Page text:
Method: Using a sample of 1592 unmarried mothers from the Fragile Families and Child Wellbeing Study (FFCW), this study examines whether neighborhood dysfunction affects family structure transition and maternal stress, and whether these two factors subsequently affect paternal engagement. FFCW is a longitudinal panel study of about 5000 newborns and their parents across 20 large cities in the U.S. initiated in 1998, with an oversampling of unwed birth families. The current study uses data from wave 3 and 4 surveys. The independent variable of neighborhood dysfunction is a latent construct of three widely validated measures assessed at wave 3: neighborhood cohesion (5 items), control (5 items), and disorder (8 items), where higher values indicate higher levels of dysfunction. Dependent variable father engagement is measured at wave 4 by 8 items regarding fathers' support to and cooperation with mothers in childcare issues, where higher values indicate more engagement. One mediating variable, family structure transition, reflects family structural transition between wave 3 and wave 4: from cohabitation to non-cohabitation (coded as 0), remaining unchanged (1), or from non-cohabitation to cohabitation/marriage (2). Another mediating variable maternal stress is a latent construct of 12 items assessing mother's stress related to childcare, where higher values indicate more stress. Mothers' age, race, and social economic factors were controlled. Mplus 6.1 is used for structural equation modeling estimation.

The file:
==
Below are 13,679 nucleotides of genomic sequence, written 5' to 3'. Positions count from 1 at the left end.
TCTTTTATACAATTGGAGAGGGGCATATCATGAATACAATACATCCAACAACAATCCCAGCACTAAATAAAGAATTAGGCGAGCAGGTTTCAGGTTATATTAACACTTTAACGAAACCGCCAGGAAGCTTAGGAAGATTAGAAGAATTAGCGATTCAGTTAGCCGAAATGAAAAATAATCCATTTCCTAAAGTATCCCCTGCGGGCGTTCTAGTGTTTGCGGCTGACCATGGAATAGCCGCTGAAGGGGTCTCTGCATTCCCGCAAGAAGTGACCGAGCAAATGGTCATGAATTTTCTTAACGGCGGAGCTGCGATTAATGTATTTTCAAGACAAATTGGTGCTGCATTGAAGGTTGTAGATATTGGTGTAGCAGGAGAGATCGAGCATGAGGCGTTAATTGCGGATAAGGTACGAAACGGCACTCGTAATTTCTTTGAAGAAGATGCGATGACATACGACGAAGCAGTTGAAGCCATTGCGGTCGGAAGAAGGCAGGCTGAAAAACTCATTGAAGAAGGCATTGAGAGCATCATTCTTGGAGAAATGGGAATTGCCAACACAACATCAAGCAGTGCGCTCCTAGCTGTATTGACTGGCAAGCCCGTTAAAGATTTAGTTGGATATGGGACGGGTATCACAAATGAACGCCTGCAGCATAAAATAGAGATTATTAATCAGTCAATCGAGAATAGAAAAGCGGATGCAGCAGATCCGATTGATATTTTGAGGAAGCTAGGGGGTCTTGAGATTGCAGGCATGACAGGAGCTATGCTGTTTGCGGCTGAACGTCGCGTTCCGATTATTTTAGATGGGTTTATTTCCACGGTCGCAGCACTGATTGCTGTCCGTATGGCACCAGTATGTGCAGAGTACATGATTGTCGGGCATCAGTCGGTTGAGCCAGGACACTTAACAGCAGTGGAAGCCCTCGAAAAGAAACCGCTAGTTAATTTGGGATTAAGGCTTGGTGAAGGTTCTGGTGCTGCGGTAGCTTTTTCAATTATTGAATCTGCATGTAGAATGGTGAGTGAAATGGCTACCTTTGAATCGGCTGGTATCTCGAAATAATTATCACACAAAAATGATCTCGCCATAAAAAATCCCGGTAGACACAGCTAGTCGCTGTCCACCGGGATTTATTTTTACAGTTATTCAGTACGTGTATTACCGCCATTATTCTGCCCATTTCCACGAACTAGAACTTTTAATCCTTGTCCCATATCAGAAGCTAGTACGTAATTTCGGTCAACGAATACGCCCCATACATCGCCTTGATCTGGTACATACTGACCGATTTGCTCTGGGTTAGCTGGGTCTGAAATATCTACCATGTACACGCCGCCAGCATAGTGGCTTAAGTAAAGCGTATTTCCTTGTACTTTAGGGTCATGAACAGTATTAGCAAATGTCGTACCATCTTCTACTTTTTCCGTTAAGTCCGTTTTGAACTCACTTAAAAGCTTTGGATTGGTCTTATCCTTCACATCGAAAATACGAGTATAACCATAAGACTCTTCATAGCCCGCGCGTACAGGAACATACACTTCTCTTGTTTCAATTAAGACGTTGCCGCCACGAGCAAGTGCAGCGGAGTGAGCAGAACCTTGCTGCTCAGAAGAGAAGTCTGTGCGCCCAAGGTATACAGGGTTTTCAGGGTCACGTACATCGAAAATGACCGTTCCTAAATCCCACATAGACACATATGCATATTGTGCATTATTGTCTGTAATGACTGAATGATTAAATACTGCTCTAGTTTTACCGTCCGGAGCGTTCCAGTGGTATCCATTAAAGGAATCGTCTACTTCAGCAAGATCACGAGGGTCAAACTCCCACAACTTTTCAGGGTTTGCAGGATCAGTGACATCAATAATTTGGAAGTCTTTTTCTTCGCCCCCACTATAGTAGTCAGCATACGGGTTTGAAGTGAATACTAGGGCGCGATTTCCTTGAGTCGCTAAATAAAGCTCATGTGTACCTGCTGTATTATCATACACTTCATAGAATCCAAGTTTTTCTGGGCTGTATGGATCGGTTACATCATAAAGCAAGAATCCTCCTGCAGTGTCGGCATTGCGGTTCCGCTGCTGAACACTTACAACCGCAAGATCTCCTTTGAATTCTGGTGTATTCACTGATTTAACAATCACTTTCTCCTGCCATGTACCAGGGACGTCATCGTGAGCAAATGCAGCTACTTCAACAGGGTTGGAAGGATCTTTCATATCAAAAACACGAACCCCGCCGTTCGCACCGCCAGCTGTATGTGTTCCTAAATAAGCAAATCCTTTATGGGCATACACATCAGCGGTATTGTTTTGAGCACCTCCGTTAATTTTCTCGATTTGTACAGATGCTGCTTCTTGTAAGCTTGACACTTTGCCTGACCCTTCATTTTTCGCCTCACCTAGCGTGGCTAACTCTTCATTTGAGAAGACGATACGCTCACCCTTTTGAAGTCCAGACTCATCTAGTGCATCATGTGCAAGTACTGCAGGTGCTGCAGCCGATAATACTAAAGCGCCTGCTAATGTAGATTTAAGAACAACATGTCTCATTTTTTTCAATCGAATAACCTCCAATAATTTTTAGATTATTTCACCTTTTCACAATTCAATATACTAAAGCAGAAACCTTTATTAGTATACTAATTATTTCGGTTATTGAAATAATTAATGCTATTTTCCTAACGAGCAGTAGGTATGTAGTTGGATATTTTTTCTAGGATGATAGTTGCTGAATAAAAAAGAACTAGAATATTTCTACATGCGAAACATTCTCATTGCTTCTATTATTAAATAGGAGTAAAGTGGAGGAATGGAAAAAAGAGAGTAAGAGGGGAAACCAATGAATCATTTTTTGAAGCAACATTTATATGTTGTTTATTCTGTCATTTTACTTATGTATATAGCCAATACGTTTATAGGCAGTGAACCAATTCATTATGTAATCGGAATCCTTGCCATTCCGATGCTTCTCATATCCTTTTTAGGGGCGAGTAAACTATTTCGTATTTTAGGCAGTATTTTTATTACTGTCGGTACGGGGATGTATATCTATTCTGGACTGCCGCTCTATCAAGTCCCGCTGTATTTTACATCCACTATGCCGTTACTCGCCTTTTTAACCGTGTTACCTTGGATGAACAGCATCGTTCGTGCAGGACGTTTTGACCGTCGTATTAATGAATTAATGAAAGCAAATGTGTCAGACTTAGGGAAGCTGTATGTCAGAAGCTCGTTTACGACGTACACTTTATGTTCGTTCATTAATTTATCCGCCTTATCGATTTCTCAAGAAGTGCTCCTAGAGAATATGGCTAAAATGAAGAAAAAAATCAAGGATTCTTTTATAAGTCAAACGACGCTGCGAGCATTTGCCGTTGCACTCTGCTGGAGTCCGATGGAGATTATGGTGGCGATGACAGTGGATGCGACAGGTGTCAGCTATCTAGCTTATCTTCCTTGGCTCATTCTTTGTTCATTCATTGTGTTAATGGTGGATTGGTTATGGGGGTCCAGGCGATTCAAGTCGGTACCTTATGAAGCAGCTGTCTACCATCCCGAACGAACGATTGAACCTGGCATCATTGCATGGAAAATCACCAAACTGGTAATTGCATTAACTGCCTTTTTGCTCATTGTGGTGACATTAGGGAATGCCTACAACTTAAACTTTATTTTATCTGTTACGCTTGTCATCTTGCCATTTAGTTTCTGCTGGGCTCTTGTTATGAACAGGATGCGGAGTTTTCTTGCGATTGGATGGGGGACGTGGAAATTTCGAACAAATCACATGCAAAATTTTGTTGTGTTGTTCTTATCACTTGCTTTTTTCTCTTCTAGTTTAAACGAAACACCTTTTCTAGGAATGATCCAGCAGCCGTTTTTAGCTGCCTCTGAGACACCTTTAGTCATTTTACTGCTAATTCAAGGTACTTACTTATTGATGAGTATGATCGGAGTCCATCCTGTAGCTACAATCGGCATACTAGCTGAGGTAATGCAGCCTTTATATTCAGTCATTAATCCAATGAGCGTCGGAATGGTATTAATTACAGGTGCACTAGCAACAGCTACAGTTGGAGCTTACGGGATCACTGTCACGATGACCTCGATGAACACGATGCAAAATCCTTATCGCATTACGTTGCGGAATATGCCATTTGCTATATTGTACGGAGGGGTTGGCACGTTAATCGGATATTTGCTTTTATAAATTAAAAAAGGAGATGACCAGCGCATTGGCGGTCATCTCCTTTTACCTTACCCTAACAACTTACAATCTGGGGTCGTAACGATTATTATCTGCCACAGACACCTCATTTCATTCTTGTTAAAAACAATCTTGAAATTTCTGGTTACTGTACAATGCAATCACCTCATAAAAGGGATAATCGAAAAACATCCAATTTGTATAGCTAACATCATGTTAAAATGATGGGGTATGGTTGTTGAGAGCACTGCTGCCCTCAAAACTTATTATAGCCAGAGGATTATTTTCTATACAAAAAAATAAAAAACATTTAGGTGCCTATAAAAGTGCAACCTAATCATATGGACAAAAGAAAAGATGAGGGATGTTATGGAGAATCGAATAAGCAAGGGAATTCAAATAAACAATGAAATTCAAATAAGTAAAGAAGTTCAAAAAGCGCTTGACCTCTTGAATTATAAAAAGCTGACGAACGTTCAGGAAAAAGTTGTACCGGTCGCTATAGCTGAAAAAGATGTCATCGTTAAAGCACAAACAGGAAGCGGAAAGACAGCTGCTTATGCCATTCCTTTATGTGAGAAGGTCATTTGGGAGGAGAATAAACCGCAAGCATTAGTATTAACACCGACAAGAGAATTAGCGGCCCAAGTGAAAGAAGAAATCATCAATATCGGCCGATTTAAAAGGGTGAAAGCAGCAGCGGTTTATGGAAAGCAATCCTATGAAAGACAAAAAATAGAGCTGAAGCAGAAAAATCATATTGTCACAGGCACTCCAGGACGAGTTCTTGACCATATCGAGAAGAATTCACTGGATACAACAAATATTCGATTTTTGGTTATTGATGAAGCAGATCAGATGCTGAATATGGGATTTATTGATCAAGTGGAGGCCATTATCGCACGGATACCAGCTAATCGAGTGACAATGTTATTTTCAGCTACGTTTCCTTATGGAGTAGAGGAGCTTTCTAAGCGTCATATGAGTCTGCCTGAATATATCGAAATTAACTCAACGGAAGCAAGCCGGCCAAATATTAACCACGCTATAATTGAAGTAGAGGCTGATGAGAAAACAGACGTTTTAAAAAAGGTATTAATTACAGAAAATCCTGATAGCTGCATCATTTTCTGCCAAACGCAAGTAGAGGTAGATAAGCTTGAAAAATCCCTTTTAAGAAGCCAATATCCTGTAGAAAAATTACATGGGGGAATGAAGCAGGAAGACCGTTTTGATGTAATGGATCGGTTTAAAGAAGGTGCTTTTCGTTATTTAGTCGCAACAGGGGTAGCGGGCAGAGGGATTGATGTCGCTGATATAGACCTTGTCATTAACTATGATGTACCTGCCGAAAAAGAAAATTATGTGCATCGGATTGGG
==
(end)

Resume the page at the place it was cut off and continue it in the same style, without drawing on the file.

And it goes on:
Results: The structural equation modeling estimation indicates that (1) neighborhood dysfunction is negatively associated with family structure upward transition (B=-.06, p<.01), but is positively associated with maternal stress (B=.06, p<.001); (2) family structure upward transition is positively associated with father engagement (B=.23, p<.001), but maternal stress is negatively associated with father engagement (B=-.17, p<.001).
Conclusion: The study reveals two pathways by which neighborhood dysfunction affects father engagement via its influence on family structure transition and maternal stress. Policy and practice should be aware that neighborhood dysfunction can impair family well-being in a comprehensive and fundamental manner, and programs aimed at father engagement improvement should also consider integrating services that can counteract the detrimental influence of neighborhood dysfunction on family structure upward transition and maternal stress.